Proteolytic bacteria are widespread in nature and are able to grow under various growth conditions, such as different temperatures, pH and ionic strength. The presence of halotolerant protease in the halophilic bacteria could be applied in industrial processes where the concentrated salt solution used would inhibit ordinary proteases [2, 3, 7]. In this experiment, 16 bacterial isolates were able to produce proteolytic enzymes. Of these, 12 (75%) strains were Gram positive, including Bacillus spp. and Paenibacillus spp., 2 (12.5 %) strains were Halobacterium spp., which were Gram negative, and 2 (12.5%) were archaea, Aeromonas spp. In a similar study, Rohban and his associates [7] isolated 231 moderate halophilic and 49 extremely halophilic bacteria from Howz Soltan Lake. Among which there were 172 (61.4%) Gram-positive rods, 56 (20%) Gram-negative rods and 52 (18.6%) Gram- positive cocci. They found that 70 strains of Gram-positive rods, 13 strains of Gram-positive cocci and 17 strains of Gram -negative rods were protease producer. These data are in agreement with our findings and revealed that Gram positive bacteria are the dominant proteolytic species in these saline environments. Aerial distribution of the dormant spores probably explains the occurrence of Bacillus in most habitats. Ghasemi and his collaborates [12] isolated 9 Bacillus strains of 13 halotolerant amylase producing bacteria from soil and water samples of Maharloo hypersaline lake in the south of Shiraz, Iran. In addition Olajuigbe and Ajele [13] have isolated 25 bacteria from soil, of which nine isolates were identified as Bacillus. They were Bacillus brevis, B. licheniformis, B. subtilis, B. macerans, B. mycoides, B. coagulans, B. polymyxa, B. cereus and B. megaterium species. These findings confirm that Bacillus species are widespread in the most extreme environments. The genus Bacillus is well known as an enzyme producer and many industrial processes use species belonging to this genus for commercial production of enzymes [2]. Members of this genus are used for the synthesis of a very wide range of important medical, agricultural, pharmaceutical and other industrial products. These include a variety of antibiotics, enzymes, amino acids and sugars. The results of this work indicate that the moderately halophilic bacterium, Bacillus sp. BCCS 041, could display a potential role in protease production in biotechnological processes.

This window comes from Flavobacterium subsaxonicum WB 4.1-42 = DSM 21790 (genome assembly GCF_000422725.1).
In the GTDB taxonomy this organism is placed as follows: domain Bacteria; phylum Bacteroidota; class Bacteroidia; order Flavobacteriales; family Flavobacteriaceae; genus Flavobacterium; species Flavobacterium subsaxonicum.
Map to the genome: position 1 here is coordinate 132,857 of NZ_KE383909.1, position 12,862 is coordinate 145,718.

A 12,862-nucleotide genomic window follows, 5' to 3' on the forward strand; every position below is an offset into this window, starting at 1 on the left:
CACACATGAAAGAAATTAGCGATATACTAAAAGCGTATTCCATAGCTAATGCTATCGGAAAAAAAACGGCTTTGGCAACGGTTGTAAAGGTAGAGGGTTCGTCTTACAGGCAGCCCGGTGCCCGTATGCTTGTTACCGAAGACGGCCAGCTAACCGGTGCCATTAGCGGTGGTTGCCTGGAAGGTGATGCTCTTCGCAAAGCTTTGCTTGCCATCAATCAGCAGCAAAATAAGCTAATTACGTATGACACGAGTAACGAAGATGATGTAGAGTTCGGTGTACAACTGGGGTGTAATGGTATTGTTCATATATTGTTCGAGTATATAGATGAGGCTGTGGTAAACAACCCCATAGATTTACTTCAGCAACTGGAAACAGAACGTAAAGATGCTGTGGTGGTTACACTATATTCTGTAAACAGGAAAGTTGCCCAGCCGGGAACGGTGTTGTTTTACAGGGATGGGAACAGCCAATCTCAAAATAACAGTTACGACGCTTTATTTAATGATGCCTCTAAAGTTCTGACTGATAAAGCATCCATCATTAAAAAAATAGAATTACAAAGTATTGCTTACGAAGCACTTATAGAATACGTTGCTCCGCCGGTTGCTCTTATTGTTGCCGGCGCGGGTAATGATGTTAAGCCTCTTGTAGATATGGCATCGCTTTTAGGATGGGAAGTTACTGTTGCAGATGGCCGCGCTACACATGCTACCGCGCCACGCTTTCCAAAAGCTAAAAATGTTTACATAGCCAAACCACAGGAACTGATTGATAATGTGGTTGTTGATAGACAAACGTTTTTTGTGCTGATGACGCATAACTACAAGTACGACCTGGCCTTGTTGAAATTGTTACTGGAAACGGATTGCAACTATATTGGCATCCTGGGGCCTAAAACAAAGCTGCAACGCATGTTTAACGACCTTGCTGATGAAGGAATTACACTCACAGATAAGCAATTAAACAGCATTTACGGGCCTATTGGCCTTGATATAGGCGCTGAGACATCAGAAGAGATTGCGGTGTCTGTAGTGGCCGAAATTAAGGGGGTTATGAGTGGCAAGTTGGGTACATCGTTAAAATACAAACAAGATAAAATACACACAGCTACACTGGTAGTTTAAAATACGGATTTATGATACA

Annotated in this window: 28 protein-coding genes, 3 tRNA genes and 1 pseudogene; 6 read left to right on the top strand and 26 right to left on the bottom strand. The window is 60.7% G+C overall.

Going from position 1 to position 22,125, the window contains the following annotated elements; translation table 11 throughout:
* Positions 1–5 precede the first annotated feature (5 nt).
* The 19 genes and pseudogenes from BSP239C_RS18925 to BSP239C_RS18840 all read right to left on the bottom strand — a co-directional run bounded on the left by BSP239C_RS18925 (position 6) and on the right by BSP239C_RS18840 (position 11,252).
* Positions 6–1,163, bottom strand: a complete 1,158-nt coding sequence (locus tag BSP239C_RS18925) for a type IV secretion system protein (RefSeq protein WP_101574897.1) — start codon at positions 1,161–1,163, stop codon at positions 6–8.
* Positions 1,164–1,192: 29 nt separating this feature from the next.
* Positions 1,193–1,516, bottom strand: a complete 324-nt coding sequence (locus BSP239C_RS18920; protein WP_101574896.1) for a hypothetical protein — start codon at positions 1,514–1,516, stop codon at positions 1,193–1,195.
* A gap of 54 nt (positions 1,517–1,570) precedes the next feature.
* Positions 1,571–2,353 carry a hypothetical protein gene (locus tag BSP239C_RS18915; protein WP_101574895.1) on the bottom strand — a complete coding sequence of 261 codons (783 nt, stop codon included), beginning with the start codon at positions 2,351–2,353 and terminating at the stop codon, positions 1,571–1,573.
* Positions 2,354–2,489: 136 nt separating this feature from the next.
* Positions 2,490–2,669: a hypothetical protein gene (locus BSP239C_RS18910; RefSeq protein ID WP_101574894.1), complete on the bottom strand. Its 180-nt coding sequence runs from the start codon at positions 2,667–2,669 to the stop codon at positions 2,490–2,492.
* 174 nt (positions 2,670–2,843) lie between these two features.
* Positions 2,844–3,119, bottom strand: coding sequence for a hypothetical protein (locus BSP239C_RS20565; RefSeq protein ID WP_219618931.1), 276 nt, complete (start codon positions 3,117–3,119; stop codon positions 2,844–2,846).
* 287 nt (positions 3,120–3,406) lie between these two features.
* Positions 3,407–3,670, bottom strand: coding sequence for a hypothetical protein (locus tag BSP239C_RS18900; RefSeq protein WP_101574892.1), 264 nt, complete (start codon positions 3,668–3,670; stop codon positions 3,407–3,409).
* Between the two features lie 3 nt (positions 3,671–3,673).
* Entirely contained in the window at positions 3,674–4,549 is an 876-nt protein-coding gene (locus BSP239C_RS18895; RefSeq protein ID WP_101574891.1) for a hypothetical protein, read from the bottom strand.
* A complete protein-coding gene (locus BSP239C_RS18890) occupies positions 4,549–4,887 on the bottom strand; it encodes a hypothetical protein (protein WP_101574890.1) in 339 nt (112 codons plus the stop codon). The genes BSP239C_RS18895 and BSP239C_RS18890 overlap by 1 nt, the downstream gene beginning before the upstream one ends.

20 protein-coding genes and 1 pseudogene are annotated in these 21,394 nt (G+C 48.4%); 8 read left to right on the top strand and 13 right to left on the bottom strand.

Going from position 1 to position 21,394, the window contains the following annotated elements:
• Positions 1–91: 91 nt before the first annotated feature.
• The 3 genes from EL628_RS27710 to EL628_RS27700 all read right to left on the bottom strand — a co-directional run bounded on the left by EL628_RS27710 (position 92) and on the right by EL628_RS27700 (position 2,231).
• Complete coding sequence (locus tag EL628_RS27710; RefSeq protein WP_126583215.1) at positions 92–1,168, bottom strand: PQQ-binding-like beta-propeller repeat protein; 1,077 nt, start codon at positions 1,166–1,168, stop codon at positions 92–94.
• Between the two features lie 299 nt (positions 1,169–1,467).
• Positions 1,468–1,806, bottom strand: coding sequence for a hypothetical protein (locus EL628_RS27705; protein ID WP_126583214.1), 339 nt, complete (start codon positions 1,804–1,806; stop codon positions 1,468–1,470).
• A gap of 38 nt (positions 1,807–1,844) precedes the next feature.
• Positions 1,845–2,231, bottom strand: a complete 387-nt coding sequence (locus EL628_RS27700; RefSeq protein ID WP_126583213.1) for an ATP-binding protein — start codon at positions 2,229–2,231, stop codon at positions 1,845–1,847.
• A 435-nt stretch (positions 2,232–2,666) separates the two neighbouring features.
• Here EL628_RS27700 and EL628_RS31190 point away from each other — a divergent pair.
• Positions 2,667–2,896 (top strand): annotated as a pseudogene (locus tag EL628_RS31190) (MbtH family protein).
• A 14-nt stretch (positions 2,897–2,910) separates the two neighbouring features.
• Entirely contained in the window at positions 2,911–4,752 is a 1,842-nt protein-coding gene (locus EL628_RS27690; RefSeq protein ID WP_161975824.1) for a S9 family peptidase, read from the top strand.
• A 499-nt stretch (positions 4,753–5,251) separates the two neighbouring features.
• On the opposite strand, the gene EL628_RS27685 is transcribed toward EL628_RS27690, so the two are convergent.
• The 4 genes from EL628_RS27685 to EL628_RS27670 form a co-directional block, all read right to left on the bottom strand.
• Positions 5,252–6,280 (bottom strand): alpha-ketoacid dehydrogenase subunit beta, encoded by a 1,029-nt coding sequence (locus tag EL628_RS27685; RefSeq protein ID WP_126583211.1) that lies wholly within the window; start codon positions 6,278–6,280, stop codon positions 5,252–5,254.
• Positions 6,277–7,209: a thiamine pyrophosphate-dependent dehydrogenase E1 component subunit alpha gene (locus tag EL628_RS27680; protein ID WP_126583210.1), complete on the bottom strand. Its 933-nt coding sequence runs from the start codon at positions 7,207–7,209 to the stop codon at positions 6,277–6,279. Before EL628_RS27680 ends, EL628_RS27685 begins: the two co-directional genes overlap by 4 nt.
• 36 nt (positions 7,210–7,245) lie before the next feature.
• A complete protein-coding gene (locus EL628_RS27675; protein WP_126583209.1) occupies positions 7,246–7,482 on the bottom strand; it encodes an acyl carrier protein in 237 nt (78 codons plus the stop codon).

This work was supported by a grant from the Research Council of Shiraz University of Medical Sciences, Shiraz, Iran.